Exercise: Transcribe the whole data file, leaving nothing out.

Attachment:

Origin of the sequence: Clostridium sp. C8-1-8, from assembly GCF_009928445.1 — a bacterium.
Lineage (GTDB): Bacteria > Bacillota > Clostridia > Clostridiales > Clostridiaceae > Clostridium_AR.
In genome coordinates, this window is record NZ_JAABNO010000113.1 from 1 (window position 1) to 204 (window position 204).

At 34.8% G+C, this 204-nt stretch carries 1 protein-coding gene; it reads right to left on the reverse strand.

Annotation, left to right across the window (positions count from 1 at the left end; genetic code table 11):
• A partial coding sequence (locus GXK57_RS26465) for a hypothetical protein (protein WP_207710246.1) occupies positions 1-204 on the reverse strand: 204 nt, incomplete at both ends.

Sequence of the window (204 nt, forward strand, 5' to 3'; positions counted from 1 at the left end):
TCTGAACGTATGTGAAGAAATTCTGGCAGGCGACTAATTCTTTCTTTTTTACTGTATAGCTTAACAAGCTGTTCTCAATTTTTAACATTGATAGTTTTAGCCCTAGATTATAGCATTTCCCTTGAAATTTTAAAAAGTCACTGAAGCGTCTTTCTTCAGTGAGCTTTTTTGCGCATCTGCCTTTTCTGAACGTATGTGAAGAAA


Origin of the sequence: Clostridium sp. C8-1-8, from assembly GCF_009928445.1 — a bacterium.
Lineage (GTDB): Bacteria > Bacillota > Clostridia > Clostridiales > Clostridiaceae > Clostridium_AR.
In genome coordinates, this window is record NZ_JAABNO010000113.1 from 1 (window position 1) to 204 (window position 204).

At 34.8% G+C, this 204-nt stretch carries 1 protein-coding gene; it reads right to left on the reverse strand.

Annotation, left to right across the window (positions count from 1 at the left end; genetic code table 11):
• A partial coding sequence (locus GXK57_RS26465) for a hypothetical protein (protein WP_207710246.1) occupies positions 1-204 on the reverse strand: 204 nt, incomplete at both ends.

Sequence of the window (204 nt, forward strand, 5' to 3'; positions counted from 1 at the left end):
TCTGAACGTATGTGAAGAAATTCTGGCAGGCGACTAATTCTTTCTTTTTTACTGTATAGCTTAACAAGCTGTTCTCAATTTTTAACATTGATAGTTTTAGCCCTAGATTATAGCATTTCCCTTGAAATTTTAAAAAGTCACTGAAGCGTCTTTCTTCAGTGAGCTTTTTTGCGCATCTGCCTTTTCTGAACGTATGTGAAGAAA